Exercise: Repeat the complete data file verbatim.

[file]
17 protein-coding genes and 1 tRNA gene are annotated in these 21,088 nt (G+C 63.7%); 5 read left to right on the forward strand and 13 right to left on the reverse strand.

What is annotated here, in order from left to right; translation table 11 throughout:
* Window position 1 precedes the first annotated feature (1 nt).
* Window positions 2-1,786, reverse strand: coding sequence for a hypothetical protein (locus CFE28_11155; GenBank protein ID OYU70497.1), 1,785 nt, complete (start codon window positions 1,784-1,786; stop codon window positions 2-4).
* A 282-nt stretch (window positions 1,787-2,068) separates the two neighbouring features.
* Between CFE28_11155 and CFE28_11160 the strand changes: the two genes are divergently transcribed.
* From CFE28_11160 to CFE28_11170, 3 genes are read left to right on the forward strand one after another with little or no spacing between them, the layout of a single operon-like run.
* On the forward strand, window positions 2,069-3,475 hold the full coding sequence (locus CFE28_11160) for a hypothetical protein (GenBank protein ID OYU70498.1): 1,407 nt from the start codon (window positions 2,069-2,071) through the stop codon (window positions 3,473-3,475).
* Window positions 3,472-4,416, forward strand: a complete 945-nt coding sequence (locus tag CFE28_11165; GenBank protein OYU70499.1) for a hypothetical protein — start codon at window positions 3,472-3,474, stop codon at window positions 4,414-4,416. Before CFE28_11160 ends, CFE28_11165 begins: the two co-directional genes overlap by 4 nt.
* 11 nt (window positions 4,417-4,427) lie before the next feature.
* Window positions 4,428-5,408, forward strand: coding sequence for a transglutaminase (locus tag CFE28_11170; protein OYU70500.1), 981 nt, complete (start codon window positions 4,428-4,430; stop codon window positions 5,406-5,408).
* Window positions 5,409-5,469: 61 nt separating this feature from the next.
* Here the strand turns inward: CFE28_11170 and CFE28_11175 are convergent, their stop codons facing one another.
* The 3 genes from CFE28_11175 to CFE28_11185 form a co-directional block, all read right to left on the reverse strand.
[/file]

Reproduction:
17 protein-coding genes and 1 tRNA gene are annotated in these 21,088 nt (G+C 63.7%); 5 read left to right on the forward strand and 13 right to left on the reverse strand.

What is annotated here, in order from left to right; translation table 11 throughout:
* Window position 1 precedes the first annotated feature (1 nt).
* Window positions 2-1,786, reverse strand: coding sequence for a hypothetical protein (locus CFE28_11155; GenBank protein ID OYU70497.1), 1,785 nt, complete (start codon window positions 1,784-1,786; stop codon window positions 2-4).
* A 282-nt stretch (window positions 1,787-2,068) separates the two neighbouring features.
* Between CFE28_11155 and CFE28_11160 the strand changes: the two genes are divergently transcribed.
* From CFE28_11160 to CFE28_11170, 3 genes are read left to right on the forward strand one after another with little or no spacing between them, the layout of a single operon-like run.
* On the forward strand, window positions 2,069-3,475 hold the full coding sequence (locus CFE28_11160) for a hypothetical protein (GenBank protein ID OYU70498.1): 1,407 nt from the start codon (window positions 2,069-2,071) through the stop codon (window positions 3,473-3,475).
* Window positions 3,472-4,416, forward strand: a complete 945-nt coding sequence (locus tag CFE28_11165; GenBank protein OYU70499.1) for a hypothetical protein — start codon at window positions 3,472-3,474, stop codon at window positions 4,414-4,416. Before CFE28_11160 ends, CFE28_11165 begins: the two co-directional genes overlap by 4 nt.
* 11 nt (window positions 4,417-4,427) lie before the next feature.
* Window positions 4,428-5,408, forward strand: coding sequence for a transglutaminase (locus tag CFE28_11170; protein OYU70500.1), 981 nt, complete (start codon window positions 4,428-4,430; stop codon window positions 5,406-5,408).
* Window positions 5,409-5,469: 61 nt separating this feature from the next.
* Here the strand turns inward: CFE28_11170 and CFE28_11175 are convergent, their stop codons facing one another.
* The 3 genes from CFE28_11175 to CFE28_11185 form a co-directional block, all read right to left on the reverse strand.